Photo: Kirk Irwin (Getty)

“We’re still playing Tuesday. We’re still alive.” That’s Lightning head coach Jon Cooper giving an exhaustive list of everything positive about this opening-round series for Tampa, which could indeed end on Tuesday, just not in a way he or anyone else could have ever predicted.

It’s not just that the Lightning are down 3-0 to the Blue Jackets. It’s that the 62-win Lightning, with the most points by any team since 1996, are losing 3-0 to the star-crossed, sputtering Blue Jackets, who have never won a playoff series in their existence, and they’re getting slaughtered. Take out the first period of Game 1, the last time the Lightning looked like they remembered how to play hockey, let alone looked like the Presidents’ Trophy winners that they are, and Columbus is outscoring Tampa 12-2. This is the first time all season that Tampa has lost three games in a row.

“If you look at the big picture, I don’t think that helps us,” said Ryan McDonagh, and he’s right in the sense that the big picture looks like one of the biggest collapses in NHL history and the Lightning probably don’t want to dwell on that, but wrong in the sense that even just looking at Sunday’s 3-1 loss in Columbus is ugly enough. The Lightning were without their best scorer and best defenseman (Nikita Kucherov was suspended and Victor Hedman is hurt), and Steven Stamkos had more sucker punches than shots on goal:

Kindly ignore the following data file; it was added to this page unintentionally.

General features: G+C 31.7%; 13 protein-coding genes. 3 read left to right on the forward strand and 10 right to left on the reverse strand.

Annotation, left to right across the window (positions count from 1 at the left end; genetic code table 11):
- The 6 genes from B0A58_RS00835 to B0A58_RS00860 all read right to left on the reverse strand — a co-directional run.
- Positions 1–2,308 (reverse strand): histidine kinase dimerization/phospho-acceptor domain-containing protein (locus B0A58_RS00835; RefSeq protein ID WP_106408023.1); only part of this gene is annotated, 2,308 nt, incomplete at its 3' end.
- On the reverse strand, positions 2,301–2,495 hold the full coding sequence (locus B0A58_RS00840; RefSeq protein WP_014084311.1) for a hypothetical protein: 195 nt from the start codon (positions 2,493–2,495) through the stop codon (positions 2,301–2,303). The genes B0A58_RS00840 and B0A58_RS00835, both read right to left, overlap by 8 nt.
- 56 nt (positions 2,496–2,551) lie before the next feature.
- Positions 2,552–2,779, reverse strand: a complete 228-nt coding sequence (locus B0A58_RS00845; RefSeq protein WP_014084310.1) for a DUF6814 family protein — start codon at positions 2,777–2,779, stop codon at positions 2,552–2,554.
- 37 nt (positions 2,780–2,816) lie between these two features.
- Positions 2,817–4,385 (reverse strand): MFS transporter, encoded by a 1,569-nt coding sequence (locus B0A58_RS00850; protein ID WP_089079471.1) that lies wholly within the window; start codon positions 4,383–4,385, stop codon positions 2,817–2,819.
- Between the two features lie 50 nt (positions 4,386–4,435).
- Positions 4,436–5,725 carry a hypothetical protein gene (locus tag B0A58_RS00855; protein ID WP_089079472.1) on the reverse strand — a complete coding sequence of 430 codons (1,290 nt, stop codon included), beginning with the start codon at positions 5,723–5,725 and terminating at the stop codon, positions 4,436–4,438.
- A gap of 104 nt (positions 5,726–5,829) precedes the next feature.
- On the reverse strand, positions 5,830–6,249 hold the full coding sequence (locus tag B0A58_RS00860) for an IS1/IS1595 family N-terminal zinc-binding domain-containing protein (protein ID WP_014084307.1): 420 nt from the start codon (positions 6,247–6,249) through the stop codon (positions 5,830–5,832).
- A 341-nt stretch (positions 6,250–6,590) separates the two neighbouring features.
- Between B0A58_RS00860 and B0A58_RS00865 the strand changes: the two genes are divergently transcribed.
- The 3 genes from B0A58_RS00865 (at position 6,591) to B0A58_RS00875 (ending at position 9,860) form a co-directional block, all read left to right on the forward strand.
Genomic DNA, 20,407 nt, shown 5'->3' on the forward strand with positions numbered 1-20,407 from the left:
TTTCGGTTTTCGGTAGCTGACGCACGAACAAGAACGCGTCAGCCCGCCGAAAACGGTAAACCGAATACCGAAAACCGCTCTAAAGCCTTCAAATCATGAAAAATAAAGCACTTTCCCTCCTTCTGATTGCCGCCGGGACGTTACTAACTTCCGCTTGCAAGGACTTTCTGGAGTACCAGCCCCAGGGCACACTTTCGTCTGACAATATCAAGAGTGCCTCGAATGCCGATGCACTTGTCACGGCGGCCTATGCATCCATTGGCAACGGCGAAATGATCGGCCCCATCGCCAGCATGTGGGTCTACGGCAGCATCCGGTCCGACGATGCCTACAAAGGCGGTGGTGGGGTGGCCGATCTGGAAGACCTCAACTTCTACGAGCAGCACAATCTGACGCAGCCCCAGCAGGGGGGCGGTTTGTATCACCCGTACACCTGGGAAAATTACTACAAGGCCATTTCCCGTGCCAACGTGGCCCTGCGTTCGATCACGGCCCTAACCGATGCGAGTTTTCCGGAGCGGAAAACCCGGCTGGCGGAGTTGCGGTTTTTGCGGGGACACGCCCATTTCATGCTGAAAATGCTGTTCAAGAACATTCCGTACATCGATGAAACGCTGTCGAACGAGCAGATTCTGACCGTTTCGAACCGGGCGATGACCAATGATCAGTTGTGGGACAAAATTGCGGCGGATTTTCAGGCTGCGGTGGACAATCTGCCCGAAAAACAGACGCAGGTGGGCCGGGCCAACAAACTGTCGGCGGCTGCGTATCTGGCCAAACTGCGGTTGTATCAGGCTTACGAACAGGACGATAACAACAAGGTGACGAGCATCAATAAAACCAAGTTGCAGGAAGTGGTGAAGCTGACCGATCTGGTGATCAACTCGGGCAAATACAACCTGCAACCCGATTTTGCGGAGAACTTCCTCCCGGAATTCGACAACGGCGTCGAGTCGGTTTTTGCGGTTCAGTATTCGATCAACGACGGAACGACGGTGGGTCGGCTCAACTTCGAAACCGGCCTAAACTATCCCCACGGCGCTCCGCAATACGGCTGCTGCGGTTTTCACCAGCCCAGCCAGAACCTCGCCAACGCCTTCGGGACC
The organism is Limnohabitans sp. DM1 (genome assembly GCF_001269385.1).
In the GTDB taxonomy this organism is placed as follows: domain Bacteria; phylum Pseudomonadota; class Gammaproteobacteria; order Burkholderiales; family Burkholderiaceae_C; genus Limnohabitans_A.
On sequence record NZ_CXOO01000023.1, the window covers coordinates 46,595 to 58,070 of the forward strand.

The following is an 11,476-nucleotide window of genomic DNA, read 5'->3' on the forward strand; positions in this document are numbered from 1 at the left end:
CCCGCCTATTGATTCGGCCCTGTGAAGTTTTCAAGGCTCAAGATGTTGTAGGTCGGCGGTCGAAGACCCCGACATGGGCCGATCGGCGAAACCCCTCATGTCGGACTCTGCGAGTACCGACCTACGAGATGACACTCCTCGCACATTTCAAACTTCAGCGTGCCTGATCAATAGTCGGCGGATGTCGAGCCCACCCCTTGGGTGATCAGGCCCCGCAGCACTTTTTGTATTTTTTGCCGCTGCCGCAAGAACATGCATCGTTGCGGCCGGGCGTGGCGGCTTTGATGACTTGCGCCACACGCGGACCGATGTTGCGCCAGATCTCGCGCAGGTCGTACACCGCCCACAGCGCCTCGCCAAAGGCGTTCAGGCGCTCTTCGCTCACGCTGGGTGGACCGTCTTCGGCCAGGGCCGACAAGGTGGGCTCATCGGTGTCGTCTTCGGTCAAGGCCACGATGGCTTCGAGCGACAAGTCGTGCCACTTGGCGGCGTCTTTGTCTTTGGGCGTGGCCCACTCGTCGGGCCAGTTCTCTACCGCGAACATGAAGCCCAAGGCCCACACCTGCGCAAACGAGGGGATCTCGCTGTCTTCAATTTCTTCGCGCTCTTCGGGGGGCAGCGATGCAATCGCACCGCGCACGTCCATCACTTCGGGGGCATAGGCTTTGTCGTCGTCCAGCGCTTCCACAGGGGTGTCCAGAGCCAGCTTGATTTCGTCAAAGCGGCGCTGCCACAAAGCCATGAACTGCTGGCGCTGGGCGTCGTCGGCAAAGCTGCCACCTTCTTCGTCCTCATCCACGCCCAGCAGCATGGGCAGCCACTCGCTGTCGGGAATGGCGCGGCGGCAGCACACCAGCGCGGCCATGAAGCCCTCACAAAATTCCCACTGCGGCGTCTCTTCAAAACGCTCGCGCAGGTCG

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The Lightning will try to carry over their performance from the third period, in which they tallied 17 shots and halved the deficit, though they couldn’t beat Sergei Bobrovsky a second time. It was the first period since the series’ opening frame that they looked like the better team on the ice, but it’s kind of hard to pin down exactly why the Lightning have been struggling so. They’re getting outplayed in every phase of the game, to the point where if you didn’t know better, you’d say the Blue Jackets were the more talented team. The local paper is blaming Tampa’s pop-gun effort on a lack of “grit,” which is a little tired but also an extremely natural reaction. When a series defies explanation, there’s always an explanation to be found in the intangible.

All of this does a disservice to the Blue Jackets, who aren’t exactly sitting back and watching the Lightning beat themselves. They’re dominating on both ends of the ice, and on special teams, and Bobrovsky is outplaying Andrei Vasilevskiy, and they’re one win away from the first playoff series win in franchise history. (Their local paper is crediting it to “grit.” Funny how that works.)

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This series isn’t over, or at least it’s less over than it would be in other sports. Four NHL teams have come back from 3-0 series deficits, two of them in the last decade. One of those even went on to win the Cup. If the Lightning are still the best team in hockey (and that’s the sort of thing that doesn’t usually change over the course of a week), it’s not going to be enough. They’re also going to have to perform under adversity and pressure for the first time all year, and they’re going to need to be extremely lucky. Otherwise, a historically good team is going to make the bad kind of history.